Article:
Automakers Are Doing the Super Bowl Wrong
Top ad exec sounds off on big game car commercials.
“You almost doom your creative team when you tell them that the project they’re working on is for the Super Bowl,” says Gary Goldsmith, one of the most important names in advertising for the last 30 years. “They think, ‘Oh my God, I have to do something big and wild and it has to be this huge production or else it’ll fail.’ And generally what you end up with is a spot that is just an execution in search of an idea.”
Real talk. Are you listening, circa-Super Bowl XLVI Kia Optima?
Super Bowl 50 is nigh, and carmakers have spent all week streaming out of the tunnel with one high-profile—and high-concept—TV spot after another, each tailored to a gameday audience in the U.S. of 110 million. The guiding wisdom for Super Bowl advertisers would seem to be no different than for the Broncos or Panthers: Go big or go home. And with 30-second spots costing as much as $5 million—and that’s before key grips and criminally underpaid PAs ever step on set—an aggro, Creatine-addled mentality can easily infect agencies. Yet that approach, Goldsmith argues, can work against their clients.
“The client’s appetite for risk is low,” he says. “It takes a lot for them to make the statement they want to make. There’s just kind of this whole sea of stuff that goes by, and there’s just not much to remember. You can see that they were very aware that they were making a spot for the Super Bowl.”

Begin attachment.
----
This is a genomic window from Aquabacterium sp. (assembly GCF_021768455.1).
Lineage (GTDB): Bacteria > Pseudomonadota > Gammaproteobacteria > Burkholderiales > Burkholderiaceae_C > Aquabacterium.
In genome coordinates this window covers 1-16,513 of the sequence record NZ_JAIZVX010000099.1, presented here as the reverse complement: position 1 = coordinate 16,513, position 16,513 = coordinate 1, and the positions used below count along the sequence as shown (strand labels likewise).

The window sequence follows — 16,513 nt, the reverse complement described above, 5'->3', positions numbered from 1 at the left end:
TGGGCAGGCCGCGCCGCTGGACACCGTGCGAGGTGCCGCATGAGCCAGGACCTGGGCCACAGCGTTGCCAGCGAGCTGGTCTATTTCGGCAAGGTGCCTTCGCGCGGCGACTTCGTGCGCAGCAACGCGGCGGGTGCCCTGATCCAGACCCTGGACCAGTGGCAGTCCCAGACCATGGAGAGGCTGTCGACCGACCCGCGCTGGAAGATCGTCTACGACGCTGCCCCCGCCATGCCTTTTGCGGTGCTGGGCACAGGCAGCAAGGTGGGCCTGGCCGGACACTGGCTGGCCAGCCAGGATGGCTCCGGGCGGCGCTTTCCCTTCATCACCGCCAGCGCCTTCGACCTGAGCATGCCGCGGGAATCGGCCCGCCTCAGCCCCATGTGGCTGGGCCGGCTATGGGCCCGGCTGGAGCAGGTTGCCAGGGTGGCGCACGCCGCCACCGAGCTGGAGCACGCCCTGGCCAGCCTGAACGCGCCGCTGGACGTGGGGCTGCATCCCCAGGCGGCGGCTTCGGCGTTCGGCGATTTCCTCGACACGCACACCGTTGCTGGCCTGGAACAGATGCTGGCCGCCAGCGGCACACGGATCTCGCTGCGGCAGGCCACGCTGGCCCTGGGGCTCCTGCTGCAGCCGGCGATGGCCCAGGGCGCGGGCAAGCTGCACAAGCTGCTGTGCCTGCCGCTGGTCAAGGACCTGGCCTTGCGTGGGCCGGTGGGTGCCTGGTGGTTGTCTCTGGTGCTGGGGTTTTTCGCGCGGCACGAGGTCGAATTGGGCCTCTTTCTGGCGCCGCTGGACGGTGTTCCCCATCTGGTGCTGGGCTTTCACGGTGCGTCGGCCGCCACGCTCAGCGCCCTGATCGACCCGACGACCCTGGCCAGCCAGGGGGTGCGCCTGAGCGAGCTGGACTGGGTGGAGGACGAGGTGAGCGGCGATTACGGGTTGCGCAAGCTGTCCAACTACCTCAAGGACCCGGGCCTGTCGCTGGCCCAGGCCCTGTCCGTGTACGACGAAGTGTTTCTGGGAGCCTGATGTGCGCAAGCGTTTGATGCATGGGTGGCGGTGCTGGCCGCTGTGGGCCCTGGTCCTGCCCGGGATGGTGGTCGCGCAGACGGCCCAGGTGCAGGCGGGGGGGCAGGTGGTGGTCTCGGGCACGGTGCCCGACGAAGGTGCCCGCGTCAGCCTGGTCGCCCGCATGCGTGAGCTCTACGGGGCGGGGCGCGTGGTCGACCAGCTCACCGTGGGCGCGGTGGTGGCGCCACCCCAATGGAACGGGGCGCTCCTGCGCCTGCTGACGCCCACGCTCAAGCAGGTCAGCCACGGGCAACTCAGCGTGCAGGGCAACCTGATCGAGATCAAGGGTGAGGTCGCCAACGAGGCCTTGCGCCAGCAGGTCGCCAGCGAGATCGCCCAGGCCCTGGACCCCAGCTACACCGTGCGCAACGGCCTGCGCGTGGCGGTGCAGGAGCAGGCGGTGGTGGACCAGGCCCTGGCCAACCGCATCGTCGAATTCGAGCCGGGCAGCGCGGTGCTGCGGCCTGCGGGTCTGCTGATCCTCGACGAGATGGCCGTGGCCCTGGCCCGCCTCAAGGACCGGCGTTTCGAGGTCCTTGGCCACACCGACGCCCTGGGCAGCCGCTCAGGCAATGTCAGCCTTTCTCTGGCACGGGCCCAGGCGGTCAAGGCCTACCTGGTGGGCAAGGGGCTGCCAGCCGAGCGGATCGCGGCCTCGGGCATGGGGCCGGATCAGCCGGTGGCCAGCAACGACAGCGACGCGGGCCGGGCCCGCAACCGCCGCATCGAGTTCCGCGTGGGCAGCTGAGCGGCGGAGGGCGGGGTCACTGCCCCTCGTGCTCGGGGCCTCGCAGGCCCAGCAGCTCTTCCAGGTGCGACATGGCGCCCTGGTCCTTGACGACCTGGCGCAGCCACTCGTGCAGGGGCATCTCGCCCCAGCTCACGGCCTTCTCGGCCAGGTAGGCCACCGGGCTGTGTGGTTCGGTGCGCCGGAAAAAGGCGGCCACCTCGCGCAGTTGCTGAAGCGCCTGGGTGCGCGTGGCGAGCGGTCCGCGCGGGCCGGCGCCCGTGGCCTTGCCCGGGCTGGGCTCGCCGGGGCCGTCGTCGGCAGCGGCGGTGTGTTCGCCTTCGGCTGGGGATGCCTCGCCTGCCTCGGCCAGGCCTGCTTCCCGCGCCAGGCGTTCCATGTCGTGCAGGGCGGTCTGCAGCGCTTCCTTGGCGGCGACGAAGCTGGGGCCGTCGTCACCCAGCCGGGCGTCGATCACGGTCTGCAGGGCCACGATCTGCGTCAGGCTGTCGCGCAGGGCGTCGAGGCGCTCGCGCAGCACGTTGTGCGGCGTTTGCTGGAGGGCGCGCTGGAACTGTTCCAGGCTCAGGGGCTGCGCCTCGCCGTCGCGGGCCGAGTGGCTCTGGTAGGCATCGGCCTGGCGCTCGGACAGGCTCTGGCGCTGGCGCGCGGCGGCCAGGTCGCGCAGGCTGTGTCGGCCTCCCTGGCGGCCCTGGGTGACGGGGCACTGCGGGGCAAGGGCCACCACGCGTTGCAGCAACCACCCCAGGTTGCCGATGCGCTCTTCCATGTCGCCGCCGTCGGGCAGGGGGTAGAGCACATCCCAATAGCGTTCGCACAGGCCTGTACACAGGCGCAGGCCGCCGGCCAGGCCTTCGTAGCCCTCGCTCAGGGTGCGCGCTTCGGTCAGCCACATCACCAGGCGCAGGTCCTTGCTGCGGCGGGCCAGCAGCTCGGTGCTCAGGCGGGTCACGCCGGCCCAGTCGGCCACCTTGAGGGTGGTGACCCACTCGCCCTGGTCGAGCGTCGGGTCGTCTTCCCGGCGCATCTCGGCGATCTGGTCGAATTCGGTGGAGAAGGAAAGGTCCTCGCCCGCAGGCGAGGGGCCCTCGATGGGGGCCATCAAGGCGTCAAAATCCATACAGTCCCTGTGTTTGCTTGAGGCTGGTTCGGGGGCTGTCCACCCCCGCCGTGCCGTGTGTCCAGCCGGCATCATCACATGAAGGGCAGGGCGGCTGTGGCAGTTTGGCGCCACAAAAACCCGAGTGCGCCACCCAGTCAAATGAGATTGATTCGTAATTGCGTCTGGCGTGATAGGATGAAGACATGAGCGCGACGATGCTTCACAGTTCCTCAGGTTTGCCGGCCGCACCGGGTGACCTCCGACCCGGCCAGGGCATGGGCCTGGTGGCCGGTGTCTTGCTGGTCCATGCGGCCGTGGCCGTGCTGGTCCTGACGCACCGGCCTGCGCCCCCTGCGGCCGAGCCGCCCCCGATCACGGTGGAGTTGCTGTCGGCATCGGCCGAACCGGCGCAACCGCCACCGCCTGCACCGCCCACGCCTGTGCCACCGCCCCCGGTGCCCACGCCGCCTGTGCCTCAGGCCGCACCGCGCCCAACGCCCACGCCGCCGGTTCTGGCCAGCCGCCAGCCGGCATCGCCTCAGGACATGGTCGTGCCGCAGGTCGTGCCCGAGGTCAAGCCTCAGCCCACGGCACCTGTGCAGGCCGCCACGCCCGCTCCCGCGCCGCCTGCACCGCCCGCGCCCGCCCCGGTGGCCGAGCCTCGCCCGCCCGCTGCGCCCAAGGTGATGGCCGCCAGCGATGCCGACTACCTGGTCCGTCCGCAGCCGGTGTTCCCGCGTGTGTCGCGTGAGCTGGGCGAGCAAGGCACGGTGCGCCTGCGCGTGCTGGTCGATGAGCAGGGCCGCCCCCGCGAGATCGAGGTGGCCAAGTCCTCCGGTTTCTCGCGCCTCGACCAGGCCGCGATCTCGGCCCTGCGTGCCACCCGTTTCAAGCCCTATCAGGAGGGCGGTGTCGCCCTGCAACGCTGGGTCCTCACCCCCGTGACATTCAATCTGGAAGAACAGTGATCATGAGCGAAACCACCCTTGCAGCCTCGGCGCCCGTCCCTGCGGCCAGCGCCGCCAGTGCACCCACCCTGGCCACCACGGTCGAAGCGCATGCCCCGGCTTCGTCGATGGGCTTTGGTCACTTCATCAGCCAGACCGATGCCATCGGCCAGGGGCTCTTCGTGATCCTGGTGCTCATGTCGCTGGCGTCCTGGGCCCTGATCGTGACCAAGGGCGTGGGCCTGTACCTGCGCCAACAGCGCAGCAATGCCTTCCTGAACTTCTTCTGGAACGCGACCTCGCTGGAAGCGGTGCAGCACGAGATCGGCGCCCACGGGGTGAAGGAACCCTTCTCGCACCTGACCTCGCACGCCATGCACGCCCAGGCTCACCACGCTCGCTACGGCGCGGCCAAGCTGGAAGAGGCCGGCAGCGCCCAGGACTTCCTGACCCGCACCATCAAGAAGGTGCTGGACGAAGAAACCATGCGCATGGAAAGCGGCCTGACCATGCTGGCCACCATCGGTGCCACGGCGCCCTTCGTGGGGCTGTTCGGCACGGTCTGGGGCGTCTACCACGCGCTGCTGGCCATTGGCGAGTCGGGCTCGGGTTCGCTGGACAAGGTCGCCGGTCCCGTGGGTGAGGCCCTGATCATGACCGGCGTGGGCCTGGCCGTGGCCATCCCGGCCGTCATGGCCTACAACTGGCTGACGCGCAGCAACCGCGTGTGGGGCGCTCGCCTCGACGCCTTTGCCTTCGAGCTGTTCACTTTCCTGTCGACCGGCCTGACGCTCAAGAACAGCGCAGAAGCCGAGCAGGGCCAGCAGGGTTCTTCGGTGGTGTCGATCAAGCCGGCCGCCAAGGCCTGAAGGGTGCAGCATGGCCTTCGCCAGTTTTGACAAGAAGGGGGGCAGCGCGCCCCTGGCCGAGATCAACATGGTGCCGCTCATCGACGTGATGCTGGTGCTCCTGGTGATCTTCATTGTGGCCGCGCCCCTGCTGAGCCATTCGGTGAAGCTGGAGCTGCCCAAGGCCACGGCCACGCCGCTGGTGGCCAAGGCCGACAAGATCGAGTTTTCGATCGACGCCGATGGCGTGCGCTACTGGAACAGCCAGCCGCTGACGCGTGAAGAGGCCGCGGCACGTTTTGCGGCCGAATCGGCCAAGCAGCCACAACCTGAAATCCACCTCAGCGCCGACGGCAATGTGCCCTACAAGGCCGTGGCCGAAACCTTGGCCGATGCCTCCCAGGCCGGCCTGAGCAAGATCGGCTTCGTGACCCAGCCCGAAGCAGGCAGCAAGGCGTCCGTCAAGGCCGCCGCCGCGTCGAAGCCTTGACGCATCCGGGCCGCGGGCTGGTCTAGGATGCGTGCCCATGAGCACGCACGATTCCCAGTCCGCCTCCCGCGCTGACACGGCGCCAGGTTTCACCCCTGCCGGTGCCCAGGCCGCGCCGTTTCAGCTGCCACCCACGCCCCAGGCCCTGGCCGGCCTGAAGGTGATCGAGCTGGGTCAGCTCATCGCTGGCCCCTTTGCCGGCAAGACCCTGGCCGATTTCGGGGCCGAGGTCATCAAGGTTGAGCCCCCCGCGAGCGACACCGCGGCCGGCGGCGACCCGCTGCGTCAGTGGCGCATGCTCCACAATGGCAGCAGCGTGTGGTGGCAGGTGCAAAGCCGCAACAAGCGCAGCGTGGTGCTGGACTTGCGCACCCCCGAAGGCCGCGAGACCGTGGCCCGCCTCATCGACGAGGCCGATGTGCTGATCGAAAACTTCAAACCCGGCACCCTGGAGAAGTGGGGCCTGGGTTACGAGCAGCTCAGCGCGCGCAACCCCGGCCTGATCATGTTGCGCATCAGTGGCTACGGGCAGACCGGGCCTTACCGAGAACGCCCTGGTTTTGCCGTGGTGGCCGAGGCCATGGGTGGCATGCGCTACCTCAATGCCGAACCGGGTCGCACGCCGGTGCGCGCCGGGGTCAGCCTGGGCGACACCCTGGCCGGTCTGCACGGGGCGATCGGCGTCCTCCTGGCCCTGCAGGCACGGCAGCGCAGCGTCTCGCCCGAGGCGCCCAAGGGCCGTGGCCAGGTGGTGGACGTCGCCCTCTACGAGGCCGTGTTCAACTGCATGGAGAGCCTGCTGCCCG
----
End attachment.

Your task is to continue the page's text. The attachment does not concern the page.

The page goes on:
Goldsmith came up through the ad shops of New York in the early Eighties. The mad men of the Sixties, though grown gray of hair and paunchy of belly, still occupied the corner offices. His provocative pairings of strong art with minimal copy (think: a gun barrel pointed at the viewer, with just the photo agency’s slogan below) attracted the admiration of many, including Andy Warhol. Goldsmith later hung out his own shingle, creating print and TV campaigns for the likes of Everlast, ESPN and J.P. Morgan. Car nerds can credit Goldsmith with perhaps the finest print campaign for a doomed Swedish carmaker ever:
GMC’s “We Are Professional Grade” campaign? Goldsmith shares in the credit for that, too. His current shop, Underhead, keeps him plenty busy, yet the Dallas native still finds time to chair the prestigious Art Center College of Design’s Advertising program in Pasadena, California.
All of which is to say, if he thinks carmakers are overshooting the mark at the Big Game, they should listen. If he has a guiding prescription, it’s the old Thoreau chestnut: “Simplify, simplify.”
“That’s not to say be short,” he says. “The Chrysler-Eminem one was sweeping and big, but it was still focused on a simple idea. The message was right for that moment.” Does that mean carmakers should go brooding? Hardly. “It can be simple without being quiet,” he says. “That’s what separates the memorable spots from the ones that get lost in the wash.”
Also, why so serious? “I’d rather someone be honest and funny rather than be so elevated with it. When you see some of the Dorito’s stuff—it’s chips. It’s funny. Carmakers could definitely take a cue.”
The Tao of Goldsmith prescribes paring it all back until you’re left with one searing, indelible message: “If you can get it down to one picture and one word and maybe a logo, that would be the ideal.”
Will a carmaker surprise America with its restraint on Sunday? Long odds, friends. Long odds.